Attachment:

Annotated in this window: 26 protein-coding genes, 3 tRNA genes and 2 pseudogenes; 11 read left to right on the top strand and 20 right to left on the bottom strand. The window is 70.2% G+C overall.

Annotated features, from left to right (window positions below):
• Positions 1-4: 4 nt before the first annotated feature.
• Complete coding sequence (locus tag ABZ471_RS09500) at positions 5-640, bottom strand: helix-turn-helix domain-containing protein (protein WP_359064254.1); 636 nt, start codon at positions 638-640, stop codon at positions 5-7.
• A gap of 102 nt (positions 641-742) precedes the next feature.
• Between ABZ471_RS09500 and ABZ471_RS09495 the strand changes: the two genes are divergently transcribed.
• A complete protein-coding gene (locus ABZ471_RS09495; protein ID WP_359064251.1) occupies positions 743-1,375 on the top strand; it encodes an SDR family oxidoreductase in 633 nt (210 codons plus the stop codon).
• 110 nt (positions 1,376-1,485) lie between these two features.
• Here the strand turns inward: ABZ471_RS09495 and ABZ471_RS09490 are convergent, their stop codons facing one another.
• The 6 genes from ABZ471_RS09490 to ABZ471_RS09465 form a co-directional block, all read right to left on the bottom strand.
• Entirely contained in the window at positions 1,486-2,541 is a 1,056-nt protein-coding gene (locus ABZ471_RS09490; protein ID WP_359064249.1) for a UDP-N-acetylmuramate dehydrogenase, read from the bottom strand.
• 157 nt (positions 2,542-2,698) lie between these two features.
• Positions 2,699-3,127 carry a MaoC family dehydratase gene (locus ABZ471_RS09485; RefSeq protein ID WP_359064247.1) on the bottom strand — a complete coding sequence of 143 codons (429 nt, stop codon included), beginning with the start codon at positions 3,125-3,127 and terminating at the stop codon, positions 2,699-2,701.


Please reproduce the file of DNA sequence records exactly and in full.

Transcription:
Annotated in this window: 26 protein-coding genes, 3 tRNA genes and 2 pseudogenes; 11 read left to right on the top strand and 20 right to left on the bottom strand. The window is 70.2% G+C overall.

Annotated features, from left to right (window positions below):
• Positions 1-4: 4 nt before the first annotated feature.
• Complete coding sequence (locus tag ABZ471_RS09500) at positions 5-640, bottom strand: helix-turn-helix domain-containing protein (protein WP_359064254.1); 636 nt, start codon at positions 638-640, stop codon at positions 5-7.
• A gap of 102 nt (positions 641-742) precedes the next feature.
• Between ABZ471_RS09500 and ABZ471_RS09495 the strand changes: the two genes are divergently transcribed.
• A complete protein-coding gene (locus ABZ471_RS09495; protein ID WP_359064251.1) occupies positions 743-1,375 on the top strand; it encodes an SDR family oxidoreductase in 633 nt (210 codons plus the stop codon).
• 110 nt (positions 1,376-1,485) lie between these two features.
• Here the strand turns inward: ABZ471_RS09495 and ABZ471_RS09490 are convergent, their stop codons facing one another.
• The 6 genes from ABZ471_RS09490 to ABZ471_RS09465 form a co-directional block, all read right to left on the bottom strand.
• Entirely contained in the window at positions 1,486-2,541 is a 1,056-nt protein-coding gene (locus ABZ471_RS09490; protein ID WP_359064249.1) for a UDP-N-acetylmuramate dehydrogenase, read from the bottom strand.
• 157 nt (positions 2,542-2,698) lie between these two features.
• Positions 2,699-3,127 carry a MaoC family dehydratase gene (locus ABZ471_RS09485; RefSeq protein ID WP_359064247.1) on the bottom strand — a complete coding sequence of 143 codons (429 nt, stop codon included), beginning with the start codon at positions 3,125-3,127 and terminating at the stop codon, positions 2,699-2,701.